The Historical Jesus



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Notes on Jesus’ Resurrection 1:

The Historical Jesus”

Video Series: Jesus' Resurrection. Then and Now. N. T. Wright. Tabgha Foundation, Minneapolis. Available from CARES (Center for Advanced Religious External Studies)

Wright’s Opening Comments

(Additional quoted material and the summary is taken from “The Mission and Message of Jesus”, Chapter 3 in The Meaning of Jesus. Two Visions. Marcus J. Borg; N. T. Wright. Harper San Francisco, 1998.)


Who was Jesus of Nazareth?

Was he:


  • a moral teacher?

  • great hero of faith?

  • great leader?

  • doom and gloom apocalytic prophet?

  • teacher of spirituality, offering a new way of going to heaven?

We are secure in saying Jesus was no less than a first century Jewish prophet announcing the kingdom of God



A first century Jewish prophet . . .

Three fundamental first century Jews beliefs that Jesus shared:



  • 1. Jewish monotheism -- their God, YHWH, was the only God

  • 2. election -- the Jews were the chosen people of God

  • 3. a sense that “the one god would soon act within history to vindicate his people and to establish justice and peace once and for all.”

Jesus led a movement, announcing that YHWH, the one God was at last becoming king.

He spoke and behaved as a prophet.

. . . Announcing the kingdom of God

The Kingdom of God: A Revolutionary Slogan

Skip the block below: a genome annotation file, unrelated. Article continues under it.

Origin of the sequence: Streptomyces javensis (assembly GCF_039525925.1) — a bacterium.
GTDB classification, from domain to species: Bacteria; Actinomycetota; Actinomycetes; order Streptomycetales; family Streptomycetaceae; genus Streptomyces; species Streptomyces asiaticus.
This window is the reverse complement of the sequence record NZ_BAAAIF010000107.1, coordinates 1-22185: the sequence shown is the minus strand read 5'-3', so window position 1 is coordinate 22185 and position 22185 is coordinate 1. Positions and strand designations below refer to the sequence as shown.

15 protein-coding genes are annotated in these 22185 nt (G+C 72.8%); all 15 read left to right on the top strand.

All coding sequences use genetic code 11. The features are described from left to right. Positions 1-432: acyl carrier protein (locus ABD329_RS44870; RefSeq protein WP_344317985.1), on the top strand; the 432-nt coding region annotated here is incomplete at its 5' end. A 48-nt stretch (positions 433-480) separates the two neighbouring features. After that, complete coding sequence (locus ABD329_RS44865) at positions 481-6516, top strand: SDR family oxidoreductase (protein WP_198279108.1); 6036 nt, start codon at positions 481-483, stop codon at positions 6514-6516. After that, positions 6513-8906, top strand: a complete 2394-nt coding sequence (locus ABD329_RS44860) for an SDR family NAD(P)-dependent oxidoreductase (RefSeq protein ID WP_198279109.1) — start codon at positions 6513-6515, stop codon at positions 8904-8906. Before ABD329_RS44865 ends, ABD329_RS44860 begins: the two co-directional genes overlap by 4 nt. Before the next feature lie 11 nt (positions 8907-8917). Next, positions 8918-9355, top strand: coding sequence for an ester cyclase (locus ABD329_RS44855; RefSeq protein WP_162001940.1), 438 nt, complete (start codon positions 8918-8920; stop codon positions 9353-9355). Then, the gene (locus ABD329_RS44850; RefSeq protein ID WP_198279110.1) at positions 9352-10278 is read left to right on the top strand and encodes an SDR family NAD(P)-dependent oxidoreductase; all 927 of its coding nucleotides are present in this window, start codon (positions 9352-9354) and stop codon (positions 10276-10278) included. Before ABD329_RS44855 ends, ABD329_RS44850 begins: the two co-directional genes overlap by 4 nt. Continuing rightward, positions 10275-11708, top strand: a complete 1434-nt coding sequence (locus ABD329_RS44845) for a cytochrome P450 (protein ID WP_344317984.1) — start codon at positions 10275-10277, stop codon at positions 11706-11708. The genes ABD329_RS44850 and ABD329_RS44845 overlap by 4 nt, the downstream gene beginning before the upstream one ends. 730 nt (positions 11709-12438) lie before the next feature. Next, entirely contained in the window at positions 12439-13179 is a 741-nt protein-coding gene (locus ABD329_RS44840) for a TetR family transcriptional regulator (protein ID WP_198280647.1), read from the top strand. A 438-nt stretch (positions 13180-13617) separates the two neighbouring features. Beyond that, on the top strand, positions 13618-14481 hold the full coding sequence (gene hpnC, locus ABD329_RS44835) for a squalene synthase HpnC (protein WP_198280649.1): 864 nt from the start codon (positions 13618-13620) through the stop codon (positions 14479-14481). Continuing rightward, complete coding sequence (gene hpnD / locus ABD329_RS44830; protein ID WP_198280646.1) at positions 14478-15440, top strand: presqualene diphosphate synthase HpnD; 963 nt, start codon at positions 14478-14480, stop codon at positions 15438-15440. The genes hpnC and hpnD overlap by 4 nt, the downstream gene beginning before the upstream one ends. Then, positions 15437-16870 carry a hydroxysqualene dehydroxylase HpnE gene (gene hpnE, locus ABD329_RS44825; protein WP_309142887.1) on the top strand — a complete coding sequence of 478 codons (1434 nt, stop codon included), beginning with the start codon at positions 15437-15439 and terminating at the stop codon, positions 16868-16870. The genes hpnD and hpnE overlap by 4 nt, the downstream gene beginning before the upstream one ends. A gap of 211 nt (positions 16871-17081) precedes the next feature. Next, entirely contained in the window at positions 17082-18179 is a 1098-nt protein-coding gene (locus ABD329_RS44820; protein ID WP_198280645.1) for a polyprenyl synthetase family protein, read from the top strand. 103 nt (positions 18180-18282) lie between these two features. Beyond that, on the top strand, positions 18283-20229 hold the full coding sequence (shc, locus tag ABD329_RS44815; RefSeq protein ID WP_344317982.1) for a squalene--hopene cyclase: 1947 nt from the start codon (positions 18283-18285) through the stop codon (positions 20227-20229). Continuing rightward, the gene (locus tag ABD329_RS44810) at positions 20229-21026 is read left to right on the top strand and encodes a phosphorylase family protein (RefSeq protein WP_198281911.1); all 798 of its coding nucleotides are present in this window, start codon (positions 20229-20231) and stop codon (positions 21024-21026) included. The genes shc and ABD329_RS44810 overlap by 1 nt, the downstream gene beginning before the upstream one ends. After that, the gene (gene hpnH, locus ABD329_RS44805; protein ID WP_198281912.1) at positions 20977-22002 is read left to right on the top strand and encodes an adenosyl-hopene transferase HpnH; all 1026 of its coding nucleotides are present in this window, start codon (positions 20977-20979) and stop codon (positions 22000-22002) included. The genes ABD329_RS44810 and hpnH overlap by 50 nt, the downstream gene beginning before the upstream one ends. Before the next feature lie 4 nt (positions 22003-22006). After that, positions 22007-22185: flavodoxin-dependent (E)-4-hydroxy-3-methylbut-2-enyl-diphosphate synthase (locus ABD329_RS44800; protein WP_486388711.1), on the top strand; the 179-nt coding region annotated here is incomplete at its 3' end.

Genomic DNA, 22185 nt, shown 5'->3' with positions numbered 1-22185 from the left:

The “Kingdom of God” or the “Kingdom of Heaven” was a revolutionary slogan with heavy political import at the time: it was not talk about a place where God ruled, but rather a declaration that God would rule -- and not Caesar or Herod



The Kingdom of God: Isaianic “Good News”

In his Kingdom Announcement, Jesus went beyond this revolutionary ideology. He drew from Old Testament Scripture, including Isaiah’s vision of the “Kingdom of God in Isaiah 40-55 (and summarized in the passage Isaiah 52:7-12).

The “Kingdom of God” in Isaiah (“Isaianic gospel or “good news”) included three hopes:


  • 1. a return from Israel’s exile; a new Exodus

  • 2. the defeat of evil

  • 3. the return of God to Zion

In announcing the Kingdom of God, Jesus was announcing this “good news” -- that God would vindicate Israel, defeat evil and return to Zion.

Jesus was offering far more than just “good advice.”

. . . Clashing with the Expectations of his Listeners

Jesus’ sense of the Kingdom clashed with what most of Jesus’ listeners expected -- they expected political freedom for Israel, God smashing its enemies. Jesus’ message was revolutionary because it overthrew other agendas. In particular:



  • 1. it challenged the power of Herod and Rome

  • 2. it also challenged the militant Messianic expectations of many of his fellow Jews



. . . Clashing with the “Symbols” Expected by his Listeners

Jesus’ Kingdom Announcement also clashed with the “symbols” his listeners often expected would accompany the Kingdom. For example, they expected a reaffirmation of the Judaism they knew, including Jewish dietary laws and the Sabbath.



. . . Implying He was the Messiah, the one through whom the true God would accomplish his decisive purpose.”

For example: Jesus’ arrival in Jerusalem and his actions in the temple implied the right to stake a claim to the temple. These were royal messianic acts --- but not quite as his followers expected (Jesus did not go to the temple to claim a seat of power, with his followers getting the top jobs around him)